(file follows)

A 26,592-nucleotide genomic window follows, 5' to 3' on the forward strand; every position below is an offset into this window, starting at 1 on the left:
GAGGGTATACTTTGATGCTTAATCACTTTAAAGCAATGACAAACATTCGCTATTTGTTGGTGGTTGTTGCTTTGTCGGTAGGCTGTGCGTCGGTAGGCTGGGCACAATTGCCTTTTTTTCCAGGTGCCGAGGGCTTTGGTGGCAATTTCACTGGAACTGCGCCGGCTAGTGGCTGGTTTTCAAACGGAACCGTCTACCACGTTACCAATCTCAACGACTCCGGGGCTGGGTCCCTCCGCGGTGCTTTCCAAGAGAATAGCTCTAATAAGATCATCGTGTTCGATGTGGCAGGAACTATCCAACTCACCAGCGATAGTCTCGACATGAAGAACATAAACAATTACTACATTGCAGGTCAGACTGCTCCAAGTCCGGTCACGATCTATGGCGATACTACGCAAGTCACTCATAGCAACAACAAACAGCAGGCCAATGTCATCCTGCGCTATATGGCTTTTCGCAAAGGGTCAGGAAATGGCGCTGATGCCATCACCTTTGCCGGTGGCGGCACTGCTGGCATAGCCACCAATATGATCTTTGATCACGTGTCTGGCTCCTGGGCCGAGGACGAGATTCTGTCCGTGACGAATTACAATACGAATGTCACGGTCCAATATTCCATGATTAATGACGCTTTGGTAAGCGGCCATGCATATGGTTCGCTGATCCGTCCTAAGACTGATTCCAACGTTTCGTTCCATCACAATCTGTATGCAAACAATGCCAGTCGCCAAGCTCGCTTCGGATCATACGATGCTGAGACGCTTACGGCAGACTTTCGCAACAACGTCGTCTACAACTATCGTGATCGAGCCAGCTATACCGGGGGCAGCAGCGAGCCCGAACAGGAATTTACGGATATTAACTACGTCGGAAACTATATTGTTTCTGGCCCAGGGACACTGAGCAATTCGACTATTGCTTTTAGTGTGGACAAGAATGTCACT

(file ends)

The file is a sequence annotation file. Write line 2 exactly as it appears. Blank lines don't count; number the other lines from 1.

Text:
GAGGGTATACTTTGATGCTTAATCACTTTAAAGCAATGACAAACATTCGCTATTTGTTGGTGGTTGTTGCTTTGTCGGTAGGCTGTGCGTCGGTAGGCTGGGCACAATTGCCTTTTTTTCCAGGTGCCGAGGGCTTTGGTGGCAATTTCACTGGAACTGCGCCGGCTAGTGGCTGGTTTTCAAACGGAACCGTCTACCACGTTACCAATCTCAACGACTCCGGGGCTGGGTCCCTCCGCGGTGCTTTCCAAGAGAATAGCTCTAATAAGATCATCGTGTTCGATGTGGCAGGAACTATCCAACTCACCAGCGATAGTCTCGACATGAAGAACATAAACAATTACTACATTGCAGGTCAGACTGCTCCAAGTCCGGTCACGATCTATGGCGATACTACGCAAGTCACTCATAGCAACAACAAACAGCAGGCCAATGTCATCCTGCGCTATATGGCTTTTCGCAAAGGGTCAGGAAATGGCGCTGATGCCATCACCTTTGCCGGTGGCGGCACTGCTGGCATAGCCACCAATATGATCTTTGATCACGTGTCTGGCTCCTGGGCCGAGGACGAGATTCTGTCCGTGACGAATTACAATACGAATGTCACGGTCCAATATTCCATGATTAATGACGCTTTGGTAAGCGGCCATGCATATGGTTCGCTGATCCGTCCTAAGACTGATTCCAACGTTTCGTTCCATCACAATCTGTATGCAAACAATGCCAGTCGCCAAGCTCGCTTCGGATCATACGATGCTGAGACGCTTACGGCAGACTTTCGCAACAACGTCGTCTACAACTATCGTGATCGAGCCAGCTATACCGGGGGCAGCAGCGAGCCCGAACAGGAATTTACGGATATTAACTACGTCGGAAACTATATTGTTTCTGGCCCAGGGACACTGAGCAATTCGACTATTGCTTTTAGTGTGGACAAGAATGTCACT